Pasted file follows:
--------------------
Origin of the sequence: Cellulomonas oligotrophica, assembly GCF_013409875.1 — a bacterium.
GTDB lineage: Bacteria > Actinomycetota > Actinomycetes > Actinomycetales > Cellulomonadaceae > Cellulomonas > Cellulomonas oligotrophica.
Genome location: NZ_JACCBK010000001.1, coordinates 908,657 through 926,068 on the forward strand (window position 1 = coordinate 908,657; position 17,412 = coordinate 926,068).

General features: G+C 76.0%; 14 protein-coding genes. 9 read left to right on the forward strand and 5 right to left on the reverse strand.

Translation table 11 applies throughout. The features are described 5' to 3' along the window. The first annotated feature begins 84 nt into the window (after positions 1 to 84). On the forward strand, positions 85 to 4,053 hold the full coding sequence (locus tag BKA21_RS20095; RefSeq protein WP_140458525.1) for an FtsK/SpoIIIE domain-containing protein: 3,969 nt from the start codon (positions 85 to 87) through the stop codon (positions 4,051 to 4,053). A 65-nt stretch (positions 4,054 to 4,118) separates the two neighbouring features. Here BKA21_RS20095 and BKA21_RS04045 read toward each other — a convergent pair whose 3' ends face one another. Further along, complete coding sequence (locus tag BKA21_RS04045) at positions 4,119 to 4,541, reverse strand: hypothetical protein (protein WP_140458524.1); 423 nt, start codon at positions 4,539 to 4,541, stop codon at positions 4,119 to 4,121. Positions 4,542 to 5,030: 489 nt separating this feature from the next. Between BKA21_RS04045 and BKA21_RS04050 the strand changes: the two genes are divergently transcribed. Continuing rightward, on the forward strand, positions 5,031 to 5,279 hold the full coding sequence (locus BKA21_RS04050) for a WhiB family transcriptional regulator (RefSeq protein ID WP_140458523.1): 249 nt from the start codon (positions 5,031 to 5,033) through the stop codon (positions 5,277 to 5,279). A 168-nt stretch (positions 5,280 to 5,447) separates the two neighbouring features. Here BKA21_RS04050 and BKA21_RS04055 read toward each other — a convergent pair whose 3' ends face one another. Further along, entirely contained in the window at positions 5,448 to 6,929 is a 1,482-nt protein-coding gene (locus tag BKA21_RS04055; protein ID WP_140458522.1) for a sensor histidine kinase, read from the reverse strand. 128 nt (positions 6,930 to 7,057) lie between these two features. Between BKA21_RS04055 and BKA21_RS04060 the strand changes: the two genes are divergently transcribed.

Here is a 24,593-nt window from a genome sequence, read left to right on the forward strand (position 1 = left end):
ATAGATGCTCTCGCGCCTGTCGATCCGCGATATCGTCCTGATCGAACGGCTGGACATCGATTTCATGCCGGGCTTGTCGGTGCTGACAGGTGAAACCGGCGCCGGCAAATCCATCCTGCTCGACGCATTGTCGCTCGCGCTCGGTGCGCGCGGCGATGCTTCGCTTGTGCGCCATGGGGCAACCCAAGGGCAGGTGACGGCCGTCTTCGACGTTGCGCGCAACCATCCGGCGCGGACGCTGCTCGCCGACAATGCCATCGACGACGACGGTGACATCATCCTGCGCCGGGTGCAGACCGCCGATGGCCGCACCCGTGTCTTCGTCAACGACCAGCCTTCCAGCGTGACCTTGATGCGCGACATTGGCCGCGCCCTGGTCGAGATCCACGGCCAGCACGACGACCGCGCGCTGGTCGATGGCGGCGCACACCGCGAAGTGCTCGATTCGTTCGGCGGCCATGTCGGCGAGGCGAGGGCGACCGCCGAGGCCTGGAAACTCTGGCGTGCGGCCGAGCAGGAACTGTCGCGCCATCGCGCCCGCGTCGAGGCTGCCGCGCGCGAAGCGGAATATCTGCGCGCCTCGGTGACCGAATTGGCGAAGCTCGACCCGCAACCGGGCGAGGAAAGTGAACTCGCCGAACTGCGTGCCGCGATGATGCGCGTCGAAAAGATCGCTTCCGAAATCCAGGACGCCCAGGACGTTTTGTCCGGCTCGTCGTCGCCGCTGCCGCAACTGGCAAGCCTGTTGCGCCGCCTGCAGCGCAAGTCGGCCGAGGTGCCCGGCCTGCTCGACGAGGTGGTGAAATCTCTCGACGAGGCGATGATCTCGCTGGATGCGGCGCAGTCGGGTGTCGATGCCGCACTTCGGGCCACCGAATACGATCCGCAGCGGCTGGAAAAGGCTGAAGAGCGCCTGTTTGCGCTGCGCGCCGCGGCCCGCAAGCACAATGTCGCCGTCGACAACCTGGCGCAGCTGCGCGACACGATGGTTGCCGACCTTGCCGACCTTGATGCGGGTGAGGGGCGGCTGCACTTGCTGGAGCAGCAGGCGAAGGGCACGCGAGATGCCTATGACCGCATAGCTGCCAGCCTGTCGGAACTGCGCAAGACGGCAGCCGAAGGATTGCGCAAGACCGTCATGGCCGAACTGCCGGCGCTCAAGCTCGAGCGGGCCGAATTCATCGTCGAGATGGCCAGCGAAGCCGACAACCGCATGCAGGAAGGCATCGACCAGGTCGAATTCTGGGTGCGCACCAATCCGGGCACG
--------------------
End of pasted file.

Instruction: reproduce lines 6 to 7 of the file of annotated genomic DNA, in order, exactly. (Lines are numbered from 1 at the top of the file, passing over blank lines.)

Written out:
Here is a 24,593-nt window from a genome sequence, read left to right on the forward strand (position 1 = left end):
ATAGATGCTCTCGCGCCTGTCGATCCGCGATATCGTCCTGATCGAACGGCTGGACATCGATTTCATGCCGGGCTTGTCGGTGCTGACAGGTGAAACCGGCGCCGGCAAATCCATCCTGCTCGACGCATTGTCGCTCGCGCTCGGTGCGCGCGGCGATGCTTCGCTTGTGCGCCATGGGGCAACCCAAGGGCAGGTGACGGCCGTCTTCGACGTTGCGCGCAACCATCCGGCGCGGACGCTGCTCGCCGACAATGCCATCGACGACGACGGTGACATCATCCTGCGCCGGGTGCAGACCGCCGATGGCCGCACCCGTGTCTTCGTCAACGACCAGCCTTCCAGCGTGACCTTGATGCGCGACATTGGCCGCGCCCTGGTCGAGATCCACGGCCAGCACGACGACCGCGCGCTGGTCGATGGCGGCGCACACCGCGAAGTGCTCGATTCGTTCGGCGGCCATGTCGGCGAGGCGAGGGCGACCGCCGAGGCCTGGAAACTCTGGCGTGCGGCCGAGCAGGAACTGTCGCGCCATCGCGCCCGCGTCGAGGCTGCCGCGCGCGAAGCGGAATATCTGCGCGCCTCGGTGACCGAATTGGCGAAGCTCGACCCGCAACCGGGCGAGGAAAGTGAACTCGCCGAACTGCGTGCCGCGATGATGCGCGTCGAAAAGATCGCTTCCGAAATCCAGGACGCCCAGGACGTTTTGTCCGGCTCGTCGTCGCCGCTGCCGCAACTGGCAAGCCTGTTGCGCCGCCTGCAGCGCAAGTCGGCCGAGGTGCCCGGCCTGCTCGACGAGGTGGTGAAATCTCTCGACGAGGCGATGATCTCGCTGGATGCGGCGCAGTCGGGTGTCGATGCCGCACTTCGGGCCACCGAATACGATCCGCAGCGGCTGGAAAAGGCTGAAGAGCGCCTGTTTGCGCTGCGCGCCGCGGCCCGCAAGCACAATGTCGCCGTCGACAACCTGGCGCAGCTGCGCGACACGATGGTTGCCGACCTTGCCGACCTTGATGCGGGTGAGGGGCGGCTGCACTTGCTGGAGCAGCAGGCGAAGGGCACGCGAGATGCCTATGACCGCATAGCTGCCAGCCTGTCGGAACTGCGCAAGACGGCAGCCGAAGGATTGCGCAAGACCGTCATGGCCGAACTGCCGGCGCTCAAGCTCGAGCGGGCCGAATTCATCGTCGAGATGGCCAGCGAAGCCGACAACCGCATGCAGGAAGGCATCGACCAGGTCGAATTCTGGGTGCGCACCAATCCGGGCACG